5 Plan Needed Knowledge and Skills SP 2.3 Obtain Plan Commitment [edit] Process and Product Quality Assurance (PPQA) A Support process area at Maturity Level 2 Purpose The purpose of Process and Product Quality Assurance (PPQA) is to provide staff and management with objective insight into processes and associated work products.3 Define Project Lifecycle Phases SP 1.2 Reconcile Work and Resource Levels SP 3. Specific Practices by Goal SG 1 Objectively Evaluate Processes and Work Products SP 1.2 Establish Records [edit] Quantitative Project Management (QPM) .SP 1.2 Identify Project Risks SP 2.1 Estimate the Scope of the Project SP 1.7 Establish the Project Plan SG 3 Obtain Commitment to the Plan SP 3. Specific Practices by Goal SG 1 Establish Estimates SP 1.7 Conduct Milestone Reviews SG 2 Manage Corrective Action to Closure SP 2.1 Objectively Evaluate Processes SP 1.3 Plan Data Management SP 2.4 Plan the Project's Resources SP 2.2 Establish Estimates of Work Product and Task Attributes SP 1.6 Plan Stakeholder Involvement SP 2.1 Analyze Issues SP 2.2 Objectively Evaluate Work Products SG 2 Provide Objective Insight SP 2.1 Communicate and Resolve Noncompliance Issues SP 2.3 Manage Corrective Actions [edit] Project Planning (PP) A Project Management process area at Maturity Level 2 Purpose The purpose of Project Planning (PP) is to establish and maintain plans that define project activities.1 Review Plans that Affect the Project SP 3.1 Establish the Budget and Schedule SP 2.4 Estimate Effort and Cost SG 2 Develop a Project Plan SP 2.2 Take Corrective Action SP 2.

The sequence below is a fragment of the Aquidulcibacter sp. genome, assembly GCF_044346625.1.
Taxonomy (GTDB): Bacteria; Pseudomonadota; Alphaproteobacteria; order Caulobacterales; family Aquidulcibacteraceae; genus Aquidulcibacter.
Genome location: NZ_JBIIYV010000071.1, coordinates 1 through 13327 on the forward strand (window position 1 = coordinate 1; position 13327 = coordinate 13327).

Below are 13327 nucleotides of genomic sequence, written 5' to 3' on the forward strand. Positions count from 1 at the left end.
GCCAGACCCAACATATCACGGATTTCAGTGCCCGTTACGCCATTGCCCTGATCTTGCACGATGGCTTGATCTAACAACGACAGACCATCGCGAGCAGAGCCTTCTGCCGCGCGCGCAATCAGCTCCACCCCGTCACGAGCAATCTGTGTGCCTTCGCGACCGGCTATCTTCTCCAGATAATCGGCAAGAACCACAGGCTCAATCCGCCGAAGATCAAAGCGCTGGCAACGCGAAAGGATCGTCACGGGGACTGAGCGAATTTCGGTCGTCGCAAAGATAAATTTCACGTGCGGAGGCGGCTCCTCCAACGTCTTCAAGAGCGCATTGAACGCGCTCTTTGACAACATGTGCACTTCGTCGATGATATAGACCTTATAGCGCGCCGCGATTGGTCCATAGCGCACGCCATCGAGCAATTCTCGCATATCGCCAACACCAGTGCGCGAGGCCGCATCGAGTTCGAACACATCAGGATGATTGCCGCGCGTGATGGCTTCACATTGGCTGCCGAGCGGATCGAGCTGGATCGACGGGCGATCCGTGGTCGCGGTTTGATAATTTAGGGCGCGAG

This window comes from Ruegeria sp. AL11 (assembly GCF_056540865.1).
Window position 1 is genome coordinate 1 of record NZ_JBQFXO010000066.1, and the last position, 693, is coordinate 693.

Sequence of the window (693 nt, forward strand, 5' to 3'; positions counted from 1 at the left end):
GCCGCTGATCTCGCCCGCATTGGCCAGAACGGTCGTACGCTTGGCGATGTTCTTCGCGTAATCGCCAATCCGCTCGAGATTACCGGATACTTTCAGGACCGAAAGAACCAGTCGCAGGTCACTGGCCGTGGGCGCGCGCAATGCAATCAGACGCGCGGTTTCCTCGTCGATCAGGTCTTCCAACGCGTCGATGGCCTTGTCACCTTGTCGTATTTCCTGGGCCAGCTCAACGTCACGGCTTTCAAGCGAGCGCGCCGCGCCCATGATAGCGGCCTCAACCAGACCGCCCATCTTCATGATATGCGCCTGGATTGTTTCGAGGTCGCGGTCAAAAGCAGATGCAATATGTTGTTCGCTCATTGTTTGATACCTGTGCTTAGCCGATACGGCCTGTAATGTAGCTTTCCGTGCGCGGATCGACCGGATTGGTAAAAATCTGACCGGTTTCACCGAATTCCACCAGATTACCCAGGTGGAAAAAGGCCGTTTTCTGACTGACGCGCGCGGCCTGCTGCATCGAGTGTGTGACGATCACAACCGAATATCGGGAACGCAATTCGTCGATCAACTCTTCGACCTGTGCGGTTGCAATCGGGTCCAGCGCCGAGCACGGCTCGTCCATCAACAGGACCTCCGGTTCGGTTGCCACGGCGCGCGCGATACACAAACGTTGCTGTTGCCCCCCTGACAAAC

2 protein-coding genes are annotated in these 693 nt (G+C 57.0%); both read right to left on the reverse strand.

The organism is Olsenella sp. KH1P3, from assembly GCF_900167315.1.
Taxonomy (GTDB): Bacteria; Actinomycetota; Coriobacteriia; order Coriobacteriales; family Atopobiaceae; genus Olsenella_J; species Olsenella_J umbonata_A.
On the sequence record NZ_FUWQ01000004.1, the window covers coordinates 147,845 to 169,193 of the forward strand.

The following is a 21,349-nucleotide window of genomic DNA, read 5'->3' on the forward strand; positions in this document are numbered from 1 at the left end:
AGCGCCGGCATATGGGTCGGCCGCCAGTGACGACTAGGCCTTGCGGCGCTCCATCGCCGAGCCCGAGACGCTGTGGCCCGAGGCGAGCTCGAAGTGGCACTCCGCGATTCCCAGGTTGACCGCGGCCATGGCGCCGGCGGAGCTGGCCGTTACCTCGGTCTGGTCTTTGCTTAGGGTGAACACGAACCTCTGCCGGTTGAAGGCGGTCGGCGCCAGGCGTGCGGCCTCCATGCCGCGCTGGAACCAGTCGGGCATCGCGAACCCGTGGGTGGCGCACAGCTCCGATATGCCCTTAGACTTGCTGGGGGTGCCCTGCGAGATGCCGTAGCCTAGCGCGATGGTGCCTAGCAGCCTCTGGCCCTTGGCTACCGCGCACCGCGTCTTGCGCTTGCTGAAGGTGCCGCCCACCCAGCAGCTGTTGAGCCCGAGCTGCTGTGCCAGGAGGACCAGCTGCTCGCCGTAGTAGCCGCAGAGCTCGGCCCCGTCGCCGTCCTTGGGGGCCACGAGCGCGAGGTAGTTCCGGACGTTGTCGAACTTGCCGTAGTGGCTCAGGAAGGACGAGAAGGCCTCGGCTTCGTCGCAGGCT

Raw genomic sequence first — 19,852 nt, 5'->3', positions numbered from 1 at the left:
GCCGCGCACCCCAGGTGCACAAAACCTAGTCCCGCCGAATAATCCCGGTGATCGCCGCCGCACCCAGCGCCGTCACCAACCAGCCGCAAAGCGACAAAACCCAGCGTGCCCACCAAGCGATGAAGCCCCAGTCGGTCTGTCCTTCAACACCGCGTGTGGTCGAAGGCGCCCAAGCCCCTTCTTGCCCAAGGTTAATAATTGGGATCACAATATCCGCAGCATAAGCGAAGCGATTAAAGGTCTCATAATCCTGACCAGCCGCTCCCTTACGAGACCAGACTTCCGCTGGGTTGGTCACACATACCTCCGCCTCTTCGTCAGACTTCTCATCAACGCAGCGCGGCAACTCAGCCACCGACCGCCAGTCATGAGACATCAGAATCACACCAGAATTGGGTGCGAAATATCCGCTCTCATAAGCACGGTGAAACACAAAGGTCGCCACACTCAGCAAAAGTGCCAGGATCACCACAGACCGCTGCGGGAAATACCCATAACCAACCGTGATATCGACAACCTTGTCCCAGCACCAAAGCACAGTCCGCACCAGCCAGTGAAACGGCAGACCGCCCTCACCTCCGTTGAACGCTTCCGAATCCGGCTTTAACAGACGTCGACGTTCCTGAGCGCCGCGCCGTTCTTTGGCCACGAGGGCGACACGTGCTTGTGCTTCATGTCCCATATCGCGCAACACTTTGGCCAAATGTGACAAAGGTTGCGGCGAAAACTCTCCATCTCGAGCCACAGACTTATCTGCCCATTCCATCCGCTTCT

Project monitoring and control involves status meetings to gather status from the team.A Project Management process area at Maturity Level 4 Purpose The purpose of the Quantitative Project Management (QPM) process area is to quantitatively manage the project to achieve the project’s established quality and process performance objectives. OpenOffice. [edit] Issue In computing. and so forth. estimate the work involved. the term issue is a unit of work to accomplish an improvement in a system.3 Select Subprocesses and Attributes SP 1. Specific Practices by Goal SG 1 Prepare for Quantitative Management SP 1.org used to call their modified version of BugZilla IssueZilla. [edit] Severity levels Issues are often categorized in terms of severity levels.2 Manage Project Performance SP 2.1 Monitor the Performance of Selected Subprocesses SP 2.4 Select Measures and Analytic Techniques SG 2 Quantitatively Manage the Project SP 2." This usage is probably related. and create a project schedule.3 Perform Root Cause Analysis Project planning. Different companies have different definitions of severities.1 Establish the Project’s Objectives SP 1. change control is used to keep the products up to date. An issue could be a bug. As of September 2010.2 Compose the Defined Processes SP 1.[citation needed] For example. The word "issue" is popularly misused in lieu of "problem. they call their system Issue Tracker. If the project deviates from the plan. then the project manager can take action to correct the problem. The project plan is then developed to describe the tasks that will lead to completion. missing documentation. Project planning begins with requirements that define the software to be developed. When changes need to be made. but some of the most common ones are: . task. Problems occur from time to time and fixing them in a timely fashion is essential to achieve correctness of a system and avoid delayed deliveries of products. The purpose of project monitoring and control is to keep the team and management up to date on the project's progress. monitoring and control The purpose of project planning is to identify the scope of the project. a requested feature.